Players have shifted around between Colorado Rockies’ minor league system and the big leagues for a majority of the second half. One of Colorado’s top prospects was called to the show ahead of Tuesday’s series opener due to their newfound infusion of young players in a lost year.

Sam Hilliard, the No. 9 prospect in Colorado’s farm system, made his major league debut Tuesday evening at Coors Field, starting in center field for the Rockies after he was called up from Triple-A Albuquerque.

“It’s a dream come true,” Hilliard said. “I am just trying to soak it in right now and enjoy the moment. It doesn’t feel real.”

Roughly 15 family members and friends joined Hilliard for his big day at 20th and Blake. He made his debut memorable by crushing a two-run home run in the bottom of the eighth inning for his first career big-league hit.

Every big-league player remembers getting called-up to the show for the first time. However, instead of thinking he was moving up the ranks, Hilliard was under the impression he was being benched for not hustling in a game for Albuquerque.

Isotopes’ manager Glenallen Hill decided to have a little fun with Hilliard before delivering the good news.

“I was playing yesterday and I came out of the game in the fifth inning, and he pulled me over and said ‘What did you think about your effort level on that pop-up to left field?'” Hilliard said. “I said, ‘It was good. I ran hard,’ and he said he had to take me out. I got really upset and thought I was getting pulled because of lack of effort.”

Hill’s antics rattled Hilliard a bit. Confusion and frustration set in as the fifth inning felt like the longest frame in Hilliard’s career. However, after the game, Hill called him into his office for a postgame chat to share the real reason he was pulled from the action.

“He liked to build up the suspense and make it nerve-racking for me,” Hilliard said. “He called me into his office after the game, and he was just telling me lessons about baseball and playing hard, and that I was going to want to remember that when I’m in the box at Coors.

“That’s how he dropped it on me. I don’t really remember what happened after that.”

Hilliard’s call-up was warranted after he produced an onslaught of offense for the Isotopes, leading the club with 35 home runs. Hilliard’s 35 longballs are attached with a .265 batting average, in addition to a career-high 101 runs driven in.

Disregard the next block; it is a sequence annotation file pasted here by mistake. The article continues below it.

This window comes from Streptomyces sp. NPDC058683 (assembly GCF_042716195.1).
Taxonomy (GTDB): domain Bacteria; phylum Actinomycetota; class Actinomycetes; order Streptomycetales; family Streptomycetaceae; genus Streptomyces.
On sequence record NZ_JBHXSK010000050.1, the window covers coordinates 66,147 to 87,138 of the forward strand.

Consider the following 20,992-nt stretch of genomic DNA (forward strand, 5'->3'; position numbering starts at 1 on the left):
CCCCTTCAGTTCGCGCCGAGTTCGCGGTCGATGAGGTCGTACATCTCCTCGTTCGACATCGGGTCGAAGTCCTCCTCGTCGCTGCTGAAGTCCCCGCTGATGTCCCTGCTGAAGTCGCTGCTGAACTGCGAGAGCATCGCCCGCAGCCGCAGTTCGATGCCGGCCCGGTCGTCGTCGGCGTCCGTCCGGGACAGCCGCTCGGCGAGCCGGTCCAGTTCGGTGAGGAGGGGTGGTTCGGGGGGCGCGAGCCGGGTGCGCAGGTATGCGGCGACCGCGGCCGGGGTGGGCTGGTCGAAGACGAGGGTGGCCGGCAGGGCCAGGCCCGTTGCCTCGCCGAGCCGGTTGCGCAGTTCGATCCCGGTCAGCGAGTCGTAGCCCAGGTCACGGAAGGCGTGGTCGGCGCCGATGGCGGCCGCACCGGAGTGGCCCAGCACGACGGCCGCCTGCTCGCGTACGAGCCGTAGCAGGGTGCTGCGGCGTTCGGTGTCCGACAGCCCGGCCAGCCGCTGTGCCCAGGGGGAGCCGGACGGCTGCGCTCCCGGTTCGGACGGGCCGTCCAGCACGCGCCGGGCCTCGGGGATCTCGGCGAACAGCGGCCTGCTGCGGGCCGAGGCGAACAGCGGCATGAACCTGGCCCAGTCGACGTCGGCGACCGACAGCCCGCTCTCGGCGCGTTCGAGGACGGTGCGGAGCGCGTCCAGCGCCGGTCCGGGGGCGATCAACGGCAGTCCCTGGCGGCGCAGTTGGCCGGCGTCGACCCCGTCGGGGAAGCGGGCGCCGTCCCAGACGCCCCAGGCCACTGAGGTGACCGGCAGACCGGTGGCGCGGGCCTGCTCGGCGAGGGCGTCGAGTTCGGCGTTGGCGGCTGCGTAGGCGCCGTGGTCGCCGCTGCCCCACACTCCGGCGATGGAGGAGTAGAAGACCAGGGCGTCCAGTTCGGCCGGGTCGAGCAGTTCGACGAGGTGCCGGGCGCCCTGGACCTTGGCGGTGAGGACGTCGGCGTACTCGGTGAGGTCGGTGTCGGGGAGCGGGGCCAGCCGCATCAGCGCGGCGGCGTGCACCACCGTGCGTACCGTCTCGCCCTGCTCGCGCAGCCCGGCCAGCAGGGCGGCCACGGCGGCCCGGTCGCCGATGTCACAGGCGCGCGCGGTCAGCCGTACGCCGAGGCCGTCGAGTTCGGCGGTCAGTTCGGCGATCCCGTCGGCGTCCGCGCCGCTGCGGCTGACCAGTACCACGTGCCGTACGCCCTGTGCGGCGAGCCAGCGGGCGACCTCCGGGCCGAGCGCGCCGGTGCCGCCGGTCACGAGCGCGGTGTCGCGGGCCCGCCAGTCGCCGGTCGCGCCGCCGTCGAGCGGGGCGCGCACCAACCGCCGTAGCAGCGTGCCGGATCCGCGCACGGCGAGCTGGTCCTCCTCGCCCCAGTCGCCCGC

Hilliard is the fifth player in the Rockies’ top-20 prospects to make the jump to the big leagues this season. Due to the amount of roster movement, Hilliard walked into the clubhouse in downtown Denver for the first time and was greeted by a herd of familiar faces.

“I am used to playing with a lot of these guys,” Hilliard said. “The ‘Cucarachas’ are up here, and it makes it easier coming into a clubhouse with a bunch of guys I know really well.”

Although Hilliard was starting in center field Tuesday night, part of him that thought he would make his debut on the mound someday. Hilliard was a pitcher throughout his early playing days but was converted to an outfielder in the minor leagues.

“(I was) later than most to transition,” Hilliard said. “I knew I was a good athlete and could do it. The transition on the mental aspect of the game, that preparation – it took a while to adjust. I still have a lot to learn and I am never done learning.”

While there have bumps in the road in Hilliard’s transition to the outfield, he chooses to focus only on positive experiences, labeling failure as “an opportunity to get better.”

Hilliard is known for his power stroke at the dish; however, his run production is matched with a bevy of strikeouts. The 25-year-old punched out in nearly one-third of his at-bats with the Isotopes this season.

“There is always room for improvement, and I understand where I need to improve. I am always working on that constantly,” Hilliard said. “I am trying to stay positive. I never want to look at things in a negative light.”

Still, Hilliard has experienced a tremendous growth since the Rockies drafted him in the 15th round of the 2015 MLB draft. After a couple of stints with the pro club during spring training, Hilliard specifically worked on the nuances of becoming a professional baseball player.

“I was just working on having a consistent approach,” Hilliard said. “That is one thing I have always struggled with. Just trying to become more of a professional. The tiny things day in day out in the cage, never taking a day off. The accumulation of that really helped my success.”

The club has shifted their priorities to playing the young guns extensively as the season begins to dwindle down and Skipper Bud Black is excited to see what Hilliard can bring to the table.

“Here is a guy that the (multiple) repetitions he has gotten over the years have made him a better player,” Black said. “If you have a skill set, athleticism, speed, power and a work ethic, you are going to get better. I think Sam is one of the guys that has done that. His work combined with who he is as a person, he has put it together, especially this year… He’s got the toolset to be a player.”